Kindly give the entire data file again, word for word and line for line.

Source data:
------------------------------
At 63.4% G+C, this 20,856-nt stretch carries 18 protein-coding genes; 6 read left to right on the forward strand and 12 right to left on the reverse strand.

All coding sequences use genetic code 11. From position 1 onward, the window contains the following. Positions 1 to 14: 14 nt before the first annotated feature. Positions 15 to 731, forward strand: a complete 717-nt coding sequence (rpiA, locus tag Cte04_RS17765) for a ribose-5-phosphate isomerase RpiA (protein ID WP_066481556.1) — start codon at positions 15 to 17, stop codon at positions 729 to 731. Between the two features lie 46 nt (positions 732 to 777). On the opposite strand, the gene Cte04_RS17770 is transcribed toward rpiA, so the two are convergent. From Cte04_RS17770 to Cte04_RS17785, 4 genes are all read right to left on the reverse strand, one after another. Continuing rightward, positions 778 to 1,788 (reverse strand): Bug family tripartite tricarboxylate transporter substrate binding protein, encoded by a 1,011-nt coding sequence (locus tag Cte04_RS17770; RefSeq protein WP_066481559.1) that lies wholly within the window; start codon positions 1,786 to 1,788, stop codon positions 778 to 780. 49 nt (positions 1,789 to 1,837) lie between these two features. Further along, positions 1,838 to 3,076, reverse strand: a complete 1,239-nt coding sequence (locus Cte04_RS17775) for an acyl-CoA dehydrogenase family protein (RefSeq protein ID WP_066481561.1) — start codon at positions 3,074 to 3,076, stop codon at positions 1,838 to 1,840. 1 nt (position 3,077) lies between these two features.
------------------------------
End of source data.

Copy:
At 63.4% G+C, this 20,856-nt stretch carries 18 protein-coding genes; 6 read left to right on the forward strand and 12 right to left on the reverse strand.

All coding sequences use genetic code 11. From position 1 onward, the window contains the following. Positions 1 to 14: 14 nt before the first annotated feature. Positions 15 to 731, forward strand: a complete 717-nt coding sequence (rpiA, locus tag Cte04_RS17765) for a ribose-5-phosphate isomerase RpiA (protein ID WP_066481556.1) — start codon at positions 15 to 17, stop codon at positions 729 to 731. Between the two features lie 46 nt (positions 732 to 777). On the opposite strand, the gene Cte04_RS17770 is transcribed toward rpiA, so the two are convergent. From Cte04_RS17770 to Cte04_RS17785, 4 genes are all read right to left on the reverse strand, one after another. Continuing rightward, positions 778 to 1,788 (reverse strand): Bug family tripartite tricarboxylate transporter substrate binding protein, encoded by a 1,011-nt coding sequence (locus tag Cte04_RS17770; RefSeq protein WP_066481559.1) that lies wholly within the window; start codon positions 1,786 to 1,788, stop codon positions 778 to 780. 49 nt (positions 1,789 to 1,837) lie between these two features. Further along, positions 1,838 to 3,076, reverse strand: a complete 1,239-nt coding sequence (locus Cte04_RS17775) for an acyl-CoA dehydrogenase family protein (RefSeq protein ID WP_066481561.1) — start codon at positions 3,074 to 3,076, stop codon at positions 1,838 to 1,840. 1 nt (position 3,077) lies between these two features.